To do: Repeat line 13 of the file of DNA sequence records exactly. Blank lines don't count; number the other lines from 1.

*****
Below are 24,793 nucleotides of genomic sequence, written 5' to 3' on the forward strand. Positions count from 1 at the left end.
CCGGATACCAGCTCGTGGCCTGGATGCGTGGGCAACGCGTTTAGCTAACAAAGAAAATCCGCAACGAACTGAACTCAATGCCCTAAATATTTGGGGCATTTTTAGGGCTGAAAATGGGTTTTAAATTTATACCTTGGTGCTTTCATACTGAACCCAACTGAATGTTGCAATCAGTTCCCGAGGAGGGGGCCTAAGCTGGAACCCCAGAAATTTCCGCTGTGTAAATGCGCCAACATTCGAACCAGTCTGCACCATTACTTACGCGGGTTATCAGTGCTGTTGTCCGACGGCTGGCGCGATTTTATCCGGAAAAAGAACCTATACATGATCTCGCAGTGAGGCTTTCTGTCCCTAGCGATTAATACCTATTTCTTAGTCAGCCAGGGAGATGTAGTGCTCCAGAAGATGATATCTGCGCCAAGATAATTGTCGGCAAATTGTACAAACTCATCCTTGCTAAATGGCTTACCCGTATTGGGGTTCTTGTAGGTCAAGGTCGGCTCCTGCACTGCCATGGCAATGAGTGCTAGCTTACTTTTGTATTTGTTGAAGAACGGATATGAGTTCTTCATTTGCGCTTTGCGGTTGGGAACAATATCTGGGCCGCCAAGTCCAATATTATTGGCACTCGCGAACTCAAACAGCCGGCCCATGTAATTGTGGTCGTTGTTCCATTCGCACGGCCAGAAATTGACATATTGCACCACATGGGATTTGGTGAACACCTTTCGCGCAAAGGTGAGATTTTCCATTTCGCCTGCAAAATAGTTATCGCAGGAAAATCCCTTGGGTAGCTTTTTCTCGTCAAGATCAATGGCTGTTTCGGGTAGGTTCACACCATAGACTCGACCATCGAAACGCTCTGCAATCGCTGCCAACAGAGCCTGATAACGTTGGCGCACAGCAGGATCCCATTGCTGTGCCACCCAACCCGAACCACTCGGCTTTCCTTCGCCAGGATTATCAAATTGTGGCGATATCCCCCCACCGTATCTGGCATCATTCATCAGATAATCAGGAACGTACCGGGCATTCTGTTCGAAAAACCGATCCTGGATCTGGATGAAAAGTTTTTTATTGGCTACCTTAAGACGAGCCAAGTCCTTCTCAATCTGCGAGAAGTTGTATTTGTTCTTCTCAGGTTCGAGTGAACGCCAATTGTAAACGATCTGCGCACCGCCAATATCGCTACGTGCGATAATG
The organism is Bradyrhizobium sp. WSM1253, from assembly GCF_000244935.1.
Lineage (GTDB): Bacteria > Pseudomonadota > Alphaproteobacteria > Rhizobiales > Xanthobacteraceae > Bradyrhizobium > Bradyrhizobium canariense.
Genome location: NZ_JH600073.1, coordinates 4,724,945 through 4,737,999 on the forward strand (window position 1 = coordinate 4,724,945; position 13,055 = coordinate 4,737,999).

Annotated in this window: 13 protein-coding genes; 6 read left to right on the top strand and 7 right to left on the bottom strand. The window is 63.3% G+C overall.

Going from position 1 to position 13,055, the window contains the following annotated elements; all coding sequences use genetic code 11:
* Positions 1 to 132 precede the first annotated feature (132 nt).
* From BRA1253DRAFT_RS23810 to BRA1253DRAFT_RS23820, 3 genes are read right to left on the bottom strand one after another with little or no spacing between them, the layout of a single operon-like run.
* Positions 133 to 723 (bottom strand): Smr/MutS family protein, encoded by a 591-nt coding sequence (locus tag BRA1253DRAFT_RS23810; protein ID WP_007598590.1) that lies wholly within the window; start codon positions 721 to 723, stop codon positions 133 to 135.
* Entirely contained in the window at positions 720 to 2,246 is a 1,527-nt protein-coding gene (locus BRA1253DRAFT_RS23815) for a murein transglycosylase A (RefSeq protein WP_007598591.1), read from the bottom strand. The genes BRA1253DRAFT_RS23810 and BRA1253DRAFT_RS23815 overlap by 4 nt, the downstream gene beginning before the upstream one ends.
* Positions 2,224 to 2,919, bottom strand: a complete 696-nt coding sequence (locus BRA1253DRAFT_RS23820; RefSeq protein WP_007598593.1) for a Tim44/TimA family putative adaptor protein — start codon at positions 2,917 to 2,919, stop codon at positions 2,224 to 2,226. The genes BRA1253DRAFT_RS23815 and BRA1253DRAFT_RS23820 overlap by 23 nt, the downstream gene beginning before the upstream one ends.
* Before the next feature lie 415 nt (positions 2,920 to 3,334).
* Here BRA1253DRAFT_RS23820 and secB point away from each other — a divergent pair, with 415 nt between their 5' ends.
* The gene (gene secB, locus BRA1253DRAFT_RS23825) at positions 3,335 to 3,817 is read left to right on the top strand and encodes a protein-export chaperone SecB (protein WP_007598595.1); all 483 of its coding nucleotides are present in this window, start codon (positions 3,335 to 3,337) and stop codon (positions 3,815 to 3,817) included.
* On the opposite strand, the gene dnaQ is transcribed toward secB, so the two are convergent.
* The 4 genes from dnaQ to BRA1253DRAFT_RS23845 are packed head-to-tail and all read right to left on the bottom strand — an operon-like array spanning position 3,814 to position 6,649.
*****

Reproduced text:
* Before the next feature lie 415 nt (positions 2,920 to 3,334).